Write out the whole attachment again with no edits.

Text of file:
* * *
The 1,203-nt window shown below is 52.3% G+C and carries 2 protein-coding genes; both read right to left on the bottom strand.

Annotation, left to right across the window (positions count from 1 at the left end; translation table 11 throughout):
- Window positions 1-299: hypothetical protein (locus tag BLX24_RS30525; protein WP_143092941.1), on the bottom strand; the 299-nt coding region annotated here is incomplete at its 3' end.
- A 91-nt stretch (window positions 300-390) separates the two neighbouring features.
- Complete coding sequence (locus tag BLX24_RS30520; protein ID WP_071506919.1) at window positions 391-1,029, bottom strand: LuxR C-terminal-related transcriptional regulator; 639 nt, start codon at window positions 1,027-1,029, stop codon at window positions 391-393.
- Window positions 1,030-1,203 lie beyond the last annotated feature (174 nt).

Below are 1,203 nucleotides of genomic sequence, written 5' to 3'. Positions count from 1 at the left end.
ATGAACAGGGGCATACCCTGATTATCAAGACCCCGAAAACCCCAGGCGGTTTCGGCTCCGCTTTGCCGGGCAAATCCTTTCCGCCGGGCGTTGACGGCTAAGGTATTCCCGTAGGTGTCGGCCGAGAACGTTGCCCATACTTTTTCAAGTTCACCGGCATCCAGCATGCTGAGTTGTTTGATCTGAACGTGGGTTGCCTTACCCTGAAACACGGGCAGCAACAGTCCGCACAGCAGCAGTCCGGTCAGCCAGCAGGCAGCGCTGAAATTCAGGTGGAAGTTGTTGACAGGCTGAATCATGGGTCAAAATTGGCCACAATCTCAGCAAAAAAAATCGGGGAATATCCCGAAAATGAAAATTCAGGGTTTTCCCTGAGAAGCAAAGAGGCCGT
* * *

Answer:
The 1,203-nt window shown below is 52.3% G+C and carries 2 protein-coding genes; both read right to left on the bottom strand.

Annotation, left to right across the window (positions count from 1 at the left end; translation table 11 throughout):
- Window positions 1-299: hypothetical protein (locus tag BLX24_RS30525; protein WP_143092941.1), on the bottom strand; the 299-nt coding region annotated here is incomplete at its 3' end.
- A 91-nt stretch (window positions 300-390) separates the two neighbouring features.
- Complete coding sequence (locus tag BLX24_RS30520; protein ID WP_071506919.1) at window positions 391-1,029, bottom strand: LuxR C-terminal-related transcriptional regulator; 639 nt, start codon at window positions 1,027-1,029, stop codon at window positions 391-393.
- Window positions 1,030-1,203 lie beyond the last annotated feature (174 nt).

Below are 1,203 nucleotides of genomic sequence, written 5' to 3'. Positions count from 1 at the left end.
ATGAACAGGGGCATACCCTGATTATCAAGACCCCGAAAACCCCAGGCGGTTTCGGCTCCGCTTTGCCGGGCAAATCCTTTCCGCCGGGCGTTGACGGCTAAGGTATTCCCGTAGGTGTCGGCCGAGAACGTTGCCCATACTTTTTCAAGTTCACCGGCATCCAGCATGCTGAGTTGTTTGATCTGAACGTGGGTTGCCTTACCCTGAAACACGGGCAGCAACAGTCCGCACAGCAGCAGTCCGGTCAGCCAGCAGGCAGCGCTGAAATTCAGGTGGAAGTTGTTGACAGGCTGAATCATGGGTCAAAATTGGCCACAATCTCAGCAAAAAAAATCGGGGAATATCCCGAAAATGAAAATTCAGGGTTTTCCCTGAGAAGCAAAGAGGCCGT